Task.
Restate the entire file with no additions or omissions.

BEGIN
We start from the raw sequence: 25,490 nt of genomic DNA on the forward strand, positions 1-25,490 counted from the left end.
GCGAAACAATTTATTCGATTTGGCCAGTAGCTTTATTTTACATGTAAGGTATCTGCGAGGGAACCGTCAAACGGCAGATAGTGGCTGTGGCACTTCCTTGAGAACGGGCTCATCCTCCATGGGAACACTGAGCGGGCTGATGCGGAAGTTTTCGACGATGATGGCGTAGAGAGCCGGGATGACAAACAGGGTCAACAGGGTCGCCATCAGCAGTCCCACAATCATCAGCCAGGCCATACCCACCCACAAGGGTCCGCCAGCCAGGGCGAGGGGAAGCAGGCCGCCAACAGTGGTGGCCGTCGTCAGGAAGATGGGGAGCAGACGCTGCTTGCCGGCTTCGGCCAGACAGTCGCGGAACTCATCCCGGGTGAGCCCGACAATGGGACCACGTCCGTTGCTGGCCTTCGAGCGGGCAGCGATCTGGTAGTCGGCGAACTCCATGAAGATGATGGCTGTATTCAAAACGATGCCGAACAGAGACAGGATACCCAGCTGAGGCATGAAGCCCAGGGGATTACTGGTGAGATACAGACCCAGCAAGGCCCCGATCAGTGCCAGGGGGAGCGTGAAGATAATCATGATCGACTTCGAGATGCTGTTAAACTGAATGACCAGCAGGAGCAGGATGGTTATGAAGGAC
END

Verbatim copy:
We start from the raw sequence: 25,490 nt of genomic DNA on the forward strand, positions 1-25,490 counted from the left end.
GCGAAACAATTTATTCGATTTGGCCAGTAGCTTTATTTTACATGTAAGGTATCTGCGAGGGAACCGTCAAACGGCAGATAGTGGCTGTGGCACTTCCTTGAGAACGGGCTCATCCTCCATGGGAACACTGAGCGGGCTGATGCGGAAGTTTTCGACGATGATGGCGTAGAGAGCCGGGATGACAAACAGGGTCAACAGGGTCGCCATCAGCAGTCCCACAATCATCAGCCAGGCCATACCCACCCACAAGGGTCCGCCAGCCAGGGCGAGGGGAAGCAGGCCGCCAACAGTGGTGGCCGTCGTCAGGAAGATGGGGAGCAGACGCTGCTTGCCGGCTTCGGCCAGACAGTCGCGGAACTCATCCCGGGTGAGCCCGACAATGGGACCACGTCCGTTGCTGGCCTTCGAGCGGGCAGCGATCTGGTAGTCGGCGAACTCCATGAAGATGATGGCTGTATTCAAAACGATGCCGAACAGAGACAGGATACCCAGCTGAGGCATGAAGCCCAGGGGATTACTGGTGAGATACAGACCCAGCAAGGCCCCGATCAGTGCCAGGGGGAGCGTGAAGATAATCATGATCGACTTCGAGATGCTGTTAAACTGAATGACCAGCAGGAGCAGGATGGTTATGAAGGAC